IOWA CITY — When ESPN released its first Football Power Index (FPI) ratings for the 2022 college season on Thursday, a lot of folks howled that Nebraska was given the highest probability of any team (at 29.2%) to win the Big Ten West.
A program that hasn’t won more than five games in a season since 2016 doesn’t have the recent track record to suggest such a jump. But here’s why the metrics like Nebraska. Last year, the Huskers averaged 6.44 yards per offensive snap (18th out of 130 FBS teams) and yielded a respectable 5.30 per play on defense (41st nationally). By comparison, West-winning Iowa averaged fewer yards per play (4.67) than it allowed (4.72). Yet the Huskers went 3-9 overall, 1-8 in the Big Ten.
One of the biggest things that metrics miss is the importance of hidden yardage (and points) on special teams. Frankly, the Cornhuskers have, too, under Scott Frost. After repeated failures in that area over four seasons, Frost has finally seen the light and for the first time will have one of his 10 assistant coaches at Nebraska dedicated solely to special teams.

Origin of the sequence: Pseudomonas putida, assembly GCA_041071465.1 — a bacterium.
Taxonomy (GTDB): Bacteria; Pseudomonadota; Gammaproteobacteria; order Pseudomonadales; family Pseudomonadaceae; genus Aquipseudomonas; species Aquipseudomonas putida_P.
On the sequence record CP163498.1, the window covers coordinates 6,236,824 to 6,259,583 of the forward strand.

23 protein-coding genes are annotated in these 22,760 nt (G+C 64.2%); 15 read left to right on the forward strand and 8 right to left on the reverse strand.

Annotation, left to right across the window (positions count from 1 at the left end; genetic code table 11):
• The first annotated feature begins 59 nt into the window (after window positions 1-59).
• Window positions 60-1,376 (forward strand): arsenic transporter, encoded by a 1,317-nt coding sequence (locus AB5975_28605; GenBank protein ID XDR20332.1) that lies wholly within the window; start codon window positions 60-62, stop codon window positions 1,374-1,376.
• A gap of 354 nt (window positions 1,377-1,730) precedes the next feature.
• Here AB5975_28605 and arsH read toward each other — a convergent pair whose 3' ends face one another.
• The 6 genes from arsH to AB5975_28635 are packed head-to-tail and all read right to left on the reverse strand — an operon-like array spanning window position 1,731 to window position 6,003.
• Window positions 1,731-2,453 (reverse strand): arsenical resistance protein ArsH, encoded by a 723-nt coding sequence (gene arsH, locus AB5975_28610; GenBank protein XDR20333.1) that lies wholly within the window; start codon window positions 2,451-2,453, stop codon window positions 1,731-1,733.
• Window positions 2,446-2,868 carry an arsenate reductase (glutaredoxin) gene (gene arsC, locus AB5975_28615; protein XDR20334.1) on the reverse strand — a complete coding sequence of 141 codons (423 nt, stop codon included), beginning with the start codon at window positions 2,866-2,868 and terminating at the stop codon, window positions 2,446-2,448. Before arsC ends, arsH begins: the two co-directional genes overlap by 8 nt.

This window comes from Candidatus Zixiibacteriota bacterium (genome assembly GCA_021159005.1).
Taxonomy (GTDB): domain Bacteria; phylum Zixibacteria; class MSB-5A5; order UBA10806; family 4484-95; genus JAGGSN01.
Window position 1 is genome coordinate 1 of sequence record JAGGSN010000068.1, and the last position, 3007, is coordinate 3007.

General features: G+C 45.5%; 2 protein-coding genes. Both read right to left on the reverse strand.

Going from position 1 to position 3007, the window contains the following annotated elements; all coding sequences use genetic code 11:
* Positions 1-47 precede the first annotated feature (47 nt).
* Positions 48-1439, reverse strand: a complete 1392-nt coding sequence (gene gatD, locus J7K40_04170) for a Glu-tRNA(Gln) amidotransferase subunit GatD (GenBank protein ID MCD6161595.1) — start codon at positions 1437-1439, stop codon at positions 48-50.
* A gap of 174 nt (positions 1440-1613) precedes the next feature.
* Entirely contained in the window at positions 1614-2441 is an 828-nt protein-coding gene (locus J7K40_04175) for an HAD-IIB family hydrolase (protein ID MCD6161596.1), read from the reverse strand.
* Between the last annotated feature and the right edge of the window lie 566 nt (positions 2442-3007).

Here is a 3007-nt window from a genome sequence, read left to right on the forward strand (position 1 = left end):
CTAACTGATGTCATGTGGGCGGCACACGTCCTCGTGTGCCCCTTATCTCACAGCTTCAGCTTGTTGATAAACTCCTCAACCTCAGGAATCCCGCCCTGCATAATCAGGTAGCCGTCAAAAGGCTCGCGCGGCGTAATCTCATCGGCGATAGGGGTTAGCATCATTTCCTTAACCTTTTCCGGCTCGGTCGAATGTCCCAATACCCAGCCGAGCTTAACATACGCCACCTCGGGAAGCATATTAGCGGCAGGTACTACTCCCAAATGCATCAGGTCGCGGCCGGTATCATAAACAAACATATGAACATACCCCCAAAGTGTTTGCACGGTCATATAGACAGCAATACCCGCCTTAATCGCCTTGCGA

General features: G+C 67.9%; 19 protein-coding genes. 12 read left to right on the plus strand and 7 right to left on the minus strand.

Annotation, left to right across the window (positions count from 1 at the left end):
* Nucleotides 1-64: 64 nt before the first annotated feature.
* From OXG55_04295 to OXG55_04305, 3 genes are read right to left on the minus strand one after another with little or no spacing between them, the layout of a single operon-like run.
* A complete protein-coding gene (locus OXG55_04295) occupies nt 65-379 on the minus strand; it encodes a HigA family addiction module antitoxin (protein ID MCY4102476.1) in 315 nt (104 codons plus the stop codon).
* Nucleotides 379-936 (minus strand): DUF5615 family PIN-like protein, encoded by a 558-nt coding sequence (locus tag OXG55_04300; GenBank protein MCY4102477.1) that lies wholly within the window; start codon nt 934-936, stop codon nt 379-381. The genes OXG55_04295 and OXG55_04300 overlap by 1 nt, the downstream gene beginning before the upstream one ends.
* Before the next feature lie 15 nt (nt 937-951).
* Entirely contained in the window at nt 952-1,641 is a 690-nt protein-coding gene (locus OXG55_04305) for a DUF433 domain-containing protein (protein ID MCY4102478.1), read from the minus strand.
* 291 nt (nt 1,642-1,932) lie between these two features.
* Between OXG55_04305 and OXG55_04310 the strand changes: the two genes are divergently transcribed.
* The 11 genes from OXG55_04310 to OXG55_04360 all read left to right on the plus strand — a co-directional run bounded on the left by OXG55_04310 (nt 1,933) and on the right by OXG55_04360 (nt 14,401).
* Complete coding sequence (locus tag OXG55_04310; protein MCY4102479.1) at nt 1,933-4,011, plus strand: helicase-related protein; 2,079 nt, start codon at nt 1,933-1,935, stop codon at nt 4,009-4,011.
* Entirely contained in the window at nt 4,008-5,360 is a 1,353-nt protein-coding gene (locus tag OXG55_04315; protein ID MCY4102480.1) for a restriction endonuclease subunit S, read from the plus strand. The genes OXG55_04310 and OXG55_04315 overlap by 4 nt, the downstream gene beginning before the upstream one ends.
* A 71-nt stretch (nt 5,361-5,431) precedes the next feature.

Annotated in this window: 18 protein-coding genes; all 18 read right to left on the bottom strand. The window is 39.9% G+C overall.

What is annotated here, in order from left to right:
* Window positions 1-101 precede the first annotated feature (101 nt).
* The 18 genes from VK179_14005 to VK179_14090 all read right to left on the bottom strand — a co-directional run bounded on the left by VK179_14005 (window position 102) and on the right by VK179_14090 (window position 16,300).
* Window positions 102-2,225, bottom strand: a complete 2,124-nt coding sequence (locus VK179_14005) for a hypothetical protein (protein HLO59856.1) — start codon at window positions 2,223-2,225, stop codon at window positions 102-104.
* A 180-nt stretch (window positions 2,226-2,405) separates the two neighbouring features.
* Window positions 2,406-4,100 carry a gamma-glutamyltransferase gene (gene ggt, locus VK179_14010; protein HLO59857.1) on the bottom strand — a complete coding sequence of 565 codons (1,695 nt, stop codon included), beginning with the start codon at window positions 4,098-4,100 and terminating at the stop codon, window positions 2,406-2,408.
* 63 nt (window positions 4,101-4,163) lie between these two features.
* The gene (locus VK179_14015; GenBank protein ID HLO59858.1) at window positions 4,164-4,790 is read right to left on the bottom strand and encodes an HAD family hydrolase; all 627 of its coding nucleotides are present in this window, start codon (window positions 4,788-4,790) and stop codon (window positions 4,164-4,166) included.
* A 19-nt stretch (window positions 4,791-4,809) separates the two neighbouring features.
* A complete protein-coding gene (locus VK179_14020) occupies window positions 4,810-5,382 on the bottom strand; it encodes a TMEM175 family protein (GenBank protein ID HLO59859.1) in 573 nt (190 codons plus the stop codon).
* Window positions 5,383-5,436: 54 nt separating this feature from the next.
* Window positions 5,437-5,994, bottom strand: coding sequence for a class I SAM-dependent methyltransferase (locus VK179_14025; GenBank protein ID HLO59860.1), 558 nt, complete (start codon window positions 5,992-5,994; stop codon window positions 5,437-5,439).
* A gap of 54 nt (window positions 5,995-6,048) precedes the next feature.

By contrast, one of Kirk Ferentz’s first moves in 2018 when the NCAA expanded coaching staffs to 10 full-time assistants was making LeVar Woods a full-time special-teams coordinator. It’s worked out beautifully. Woods made an NFL career out of his prowess on special teams, and now he’s immersed himself into every aspect of the job — from a journey to Australia to find the ideal punter to understand the art of field-goal holds to a growing notebook of creative fake punts/kicks.
Special teams are an annual strength for the Hawkeyes, and Woods — the definition of a players’ coach — deserves a ton of credit for that.
Likewise, Woods credits Ferentz for emphasizing the importance of special teams, dating to his first season in 1999 (when Woods was a Hawkeye player). College football’s longest-tenured active coach dedicates tons of practice time to special teams. And at Iowa, those units are often elite.
A huge special-teams moments flipped each of Iowa’s final two regular-season games in 2021 — a Charlie Jones 100-yard kick return vs. Illinois and Henry Marchese’s blocked punt for a Kyler Fisher touchdown at Nebraska. Without those plays, the Hawkeyes don’t rally to a West Division title.
Hence, there are always a ton of interested Hawkeyes to make their mark in this area.
“We’re on the right track with the culture, the mindset of where the players at,” Woods said during a 30-minute news conference this week on special teams. “Now comes the opportunity.”
Tory Taylor was a rookie 20 months ago. Now he’s the old man.
The Hawkeyes’ strong and affable punter will turn 25 in July and is being asked to lead Woods’ special-teams room. While that’s not something Taylor was expecting, his charm and humor makes him a popular voice on the team.